In Hassan v. Rock, a plaintiff appealed from a judgment awarding him $212,136.64 in damages because he didn’t think the trial court should have reduced the award by his proportionate responsibility for the accident. The defendant had hired the plaintiff as a day laborer to clear brush out of an empty lot that belonged to the defendant’s friend. The defendant used a Bobcat loader, and the plaintiff crouched under the bucket. The bucket fell and hurt the plaintiff.
The plaintiff sued the defendant for negligence and gross negligence. The plaintiff objected to submitting proportionate responsibility questions to the jury, claiming that proportionate responsibility didn’t apply because the defendant was his employer but didn’t have workers’ compensation insurance as required under Tex. Lab. Code § 406.033(a)(1).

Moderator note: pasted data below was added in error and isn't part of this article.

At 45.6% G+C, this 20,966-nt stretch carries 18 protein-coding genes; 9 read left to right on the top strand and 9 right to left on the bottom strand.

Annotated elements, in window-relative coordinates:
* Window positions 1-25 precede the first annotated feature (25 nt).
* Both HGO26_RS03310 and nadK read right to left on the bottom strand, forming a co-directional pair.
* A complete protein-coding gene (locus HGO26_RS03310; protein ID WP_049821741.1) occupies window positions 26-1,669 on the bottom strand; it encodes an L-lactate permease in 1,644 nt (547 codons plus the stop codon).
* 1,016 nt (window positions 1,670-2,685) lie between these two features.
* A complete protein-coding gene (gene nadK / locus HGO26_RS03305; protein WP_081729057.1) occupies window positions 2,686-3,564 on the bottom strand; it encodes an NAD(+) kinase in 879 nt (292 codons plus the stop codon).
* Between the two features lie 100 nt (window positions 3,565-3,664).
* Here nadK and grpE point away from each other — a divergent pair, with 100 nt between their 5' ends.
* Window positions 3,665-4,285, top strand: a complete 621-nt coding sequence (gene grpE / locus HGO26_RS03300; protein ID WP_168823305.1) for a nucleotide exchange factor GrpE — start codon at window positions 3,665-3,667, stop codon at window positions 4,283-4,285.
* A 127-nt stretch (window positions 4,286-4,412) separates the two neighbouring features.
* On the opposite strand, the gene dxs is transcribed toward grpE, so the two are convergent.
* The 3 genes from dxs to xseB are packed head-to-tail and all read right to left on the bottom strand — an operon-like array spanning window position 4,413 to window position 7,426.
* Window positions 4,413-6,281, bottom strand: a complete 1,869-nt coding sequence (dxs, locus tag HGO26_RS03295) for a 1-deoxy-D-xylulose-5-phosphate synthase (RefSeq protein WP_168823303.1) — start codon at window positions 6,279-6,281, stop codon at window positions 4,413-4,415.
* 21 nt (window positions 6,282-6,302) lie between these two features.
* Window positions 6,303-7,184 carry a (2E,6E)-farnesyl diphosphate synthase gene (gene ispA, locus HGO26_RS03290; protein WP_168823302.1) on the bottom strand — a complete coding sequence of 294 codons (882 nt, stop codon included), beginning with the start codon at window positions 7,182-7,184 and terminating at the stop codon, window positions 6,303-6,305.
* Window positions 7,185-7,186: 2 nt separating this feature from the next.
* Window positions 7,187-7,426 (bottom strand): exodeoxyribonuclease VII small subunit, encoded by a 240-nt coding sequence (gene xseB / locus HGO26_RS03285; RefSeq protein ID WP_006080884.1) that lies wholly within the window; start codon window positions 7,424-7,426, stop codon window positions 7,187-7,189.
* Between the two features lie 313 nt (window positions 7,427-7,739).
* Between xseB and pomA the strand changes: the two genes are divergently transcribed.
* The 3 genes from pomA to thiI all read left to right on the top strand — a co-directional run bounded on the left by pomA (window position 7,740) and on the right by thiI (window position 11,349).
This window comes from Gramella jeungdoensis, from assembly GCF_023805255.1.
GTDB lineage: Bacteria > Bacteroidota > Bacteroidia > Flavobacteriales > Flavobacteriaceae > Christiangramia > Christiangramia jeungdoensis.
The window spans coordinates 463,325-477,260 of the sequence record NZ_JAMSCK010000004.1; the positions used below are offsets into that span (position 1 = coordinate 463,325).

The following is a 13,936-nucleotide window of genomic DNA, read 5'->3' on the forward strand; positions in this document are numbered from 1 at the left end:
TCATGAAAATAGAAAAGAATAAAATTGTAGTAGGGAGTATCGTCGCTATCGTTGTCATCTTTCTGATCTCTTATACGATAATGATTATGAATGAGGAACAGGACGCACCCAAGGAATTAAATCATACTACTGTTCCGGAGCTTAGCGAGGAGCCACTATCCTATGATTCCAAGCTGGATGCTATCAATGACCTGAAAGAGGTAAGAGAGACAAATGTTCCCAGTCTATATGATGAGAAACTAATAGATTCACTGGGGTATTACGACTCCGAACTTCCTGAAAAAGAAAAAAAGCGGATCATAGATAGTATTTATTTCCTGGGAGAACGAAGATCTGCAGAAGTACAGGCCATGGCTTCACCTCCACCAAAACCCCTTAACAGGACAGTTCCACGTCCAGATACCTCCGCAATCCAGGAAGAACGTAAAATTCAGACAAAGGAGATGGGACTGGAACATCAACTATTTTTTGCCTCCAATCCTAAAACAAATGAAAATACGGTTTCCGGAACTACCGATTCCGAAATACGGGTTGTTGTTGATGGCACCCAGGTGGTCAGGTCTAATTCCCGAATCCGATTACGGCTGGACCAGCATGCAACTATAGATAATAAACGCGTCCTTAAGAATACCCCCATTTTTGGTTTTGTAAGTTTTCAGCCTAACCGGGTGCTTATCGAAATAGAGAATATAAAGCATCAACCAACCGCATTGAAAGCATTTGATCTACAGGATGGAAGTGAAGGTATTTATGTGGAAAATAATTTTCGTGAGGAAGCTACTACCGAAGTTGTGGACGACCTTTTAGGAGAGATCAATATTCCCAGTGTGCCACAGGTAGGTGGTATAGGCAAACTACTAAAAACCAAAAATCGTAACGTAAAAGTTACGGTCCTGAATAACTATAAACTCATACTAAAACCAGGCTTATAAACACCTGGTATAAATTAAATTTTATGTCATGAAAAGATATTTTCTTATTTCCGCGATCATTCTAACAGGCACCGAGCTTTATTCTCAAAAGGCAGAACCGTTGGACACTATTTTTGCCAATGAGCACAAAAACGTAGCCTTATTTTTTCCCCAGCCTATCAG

Nonetheless, the trial court submitted the questions related to the plaintiff’s responsibility for getting injured to the jury. The jury found that the defendant was 57% responsible and the plaintiff was 43% responsible. The plaintiff moved to disregard the jury’s answers to the proportionate responsibility questions. The trial court denied the motion and rendered a judgment reducing the plaintiff’s damages award by 43%. The plaintiff appealed.